My Calender the app, gives women an easy and none-invasive option to take charge of their reproduction by keeping track of periods, cycle, ovulation, and fertile days.
The use of the phone app as birth control method comes at a time when the country is grappling with unmet need of family planning among married women standing at 28 per cent.
Nassali Fatiah, a journalist working with one of the local television stations in Uganda, says the smartphone application informs her of the days in the month when she will be fertile and able to conceive.
“There is an alarm that alerts you about the days when you are a fertile, and when your period starts and when you are late,” Nassali explains.
The mother of one says the app has kept her safe from unwanted pregnancies for more than a year.
“I am always safe because it reminds me when to buy pads,” she says.
How the App works
Nassali says the phone application is downloaded from the Google play store and can be installed on android enabled smart phones.
“You go in your Google play store and type in period tracker to download the specific application you wish to use,” says Nassali says.
The period tracker is a natural family planning method similar to the moon-bead and calendar method.
Dr Robert Busingye, a senior consultant obstetrician and gynaecologist at Mulago hospital, says the phone application relies on the already existent statistics. He says the method works well for women whose average menstrual cycle is around 28 days.
“So if your average menstrual cycle is 28, you ovulate around day 14. Day one is the first day of the menstrual period and the last day is the day before the next period begins,” he adds.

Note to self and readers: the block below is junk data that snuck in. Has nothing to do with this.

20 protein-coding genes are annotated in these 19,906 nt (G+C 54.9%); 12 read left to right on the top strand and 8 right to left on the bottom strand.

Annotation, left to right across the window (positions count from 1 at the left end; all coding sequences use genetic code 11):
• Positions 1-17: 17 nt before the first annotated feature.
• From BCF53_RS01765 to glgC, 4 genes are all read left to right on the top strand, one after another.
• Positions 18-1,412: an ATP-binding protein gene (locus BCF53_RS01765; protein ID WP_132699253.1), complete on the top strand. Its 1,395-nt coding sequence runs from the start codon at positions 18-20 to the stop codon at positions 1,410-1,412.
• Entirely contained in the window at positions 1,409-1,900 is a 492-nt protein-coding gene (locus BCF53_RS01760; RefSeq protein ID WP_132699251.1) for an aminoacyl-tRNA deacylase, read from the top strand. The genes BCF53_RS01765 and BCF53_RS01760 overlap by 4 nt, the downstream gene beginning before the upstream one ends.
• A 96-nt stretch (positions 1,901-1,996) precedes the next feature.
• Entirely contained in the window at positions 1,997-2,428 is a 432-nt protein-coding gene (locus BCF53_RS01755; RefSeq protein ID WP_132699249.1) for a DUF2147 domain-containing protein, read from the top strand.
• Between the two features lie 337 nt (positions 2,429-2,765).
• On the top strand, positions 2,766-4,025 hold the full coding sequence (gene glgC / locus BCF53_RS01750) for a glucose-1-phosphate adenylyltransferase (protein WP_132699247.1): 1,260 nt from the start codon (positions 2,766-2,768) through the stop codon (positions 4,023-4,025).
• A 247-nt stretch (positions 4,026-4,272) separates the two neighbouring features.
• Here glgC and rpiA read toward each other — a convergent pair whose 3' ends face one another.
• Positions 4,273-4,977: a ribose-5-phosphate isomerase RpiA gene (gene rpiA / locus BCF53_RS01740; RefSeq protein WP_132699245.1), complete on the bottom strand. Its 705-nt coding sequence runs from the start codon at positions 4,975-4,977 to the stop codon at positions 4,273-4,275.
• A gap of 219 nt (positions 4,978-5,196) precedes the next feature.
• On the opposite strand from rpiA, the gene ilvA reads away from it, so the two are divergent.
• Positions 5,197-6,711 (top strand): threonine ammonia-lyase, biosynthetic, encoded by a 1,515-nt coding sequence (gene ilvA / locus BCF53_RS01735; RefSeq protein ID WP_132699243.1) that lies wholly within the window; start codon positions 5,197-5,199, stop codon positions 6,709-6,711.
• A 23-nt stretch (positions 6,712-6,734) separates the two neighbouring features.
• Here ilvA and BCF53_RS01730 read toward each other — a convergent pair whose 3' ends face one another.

Annet Asiimwe of Reproductive Health Uganda says the menstrual cycle differs from individual to individual. Some women have shorter cycles while others have long ones.
She however, encourages couples to complement with a backup method such as condoms on days when they are not sure.
App brings relief
According to the 2016 Uganda Demographic and Health Survey, 32 per cent of sexually active unmarried women have an unmet need for family planning with about 51 per cent currently using a contraceptive method.
However, women complain about the numerous side effects rising from the use of hormonal methods of contraception lsuch as injections, implants and pills.
Susan Nakaweesi, a resident of Mityana district, says she has decided to stop using implants following constant headaches. She has chosen to abstain from sex as opposed to using any method of contraception.
The Mityana district health officer, Dr Fred Lwasampijja, consents that like any other drugs, contraceptives have side effects, which are however, manageable.
The smart phone, method which is a natural method of family planning could be a game changer for mothers like Nakaweesi.
What the app offers
The phone app helps track irregular periods, weight, temperature, moods, blood flow, symptoms and more.
Gives discreet reminders to keep you informed and prepared for upcoming periods, ovulation, and fertile days.
The calendar is great at predicting fertility, ovulation and periods. The app adapts to your cycle history and accurately predicts the key days that interest you.
You can protect your period calendar using a unique PIN code.
Other period trackers
There are various period monitoring apps available for smart phone users. Here are some of the best that can be downloaded for free.
This is fully integrated with Apple Health, which makes it optimal for iOS users who use the catch-all fitness app. It is also available for Android.
It reminds you of your cycles in emoji-laced notifications, and every log is a colourful drawing rather than plain old text. It also provides information on things like birth control.
It is passcode-protected for those who prefer to keep private matters private. It’s available for iOS and Android.
This is a straightforward calendar where you can add information every day and get reminders at specific times.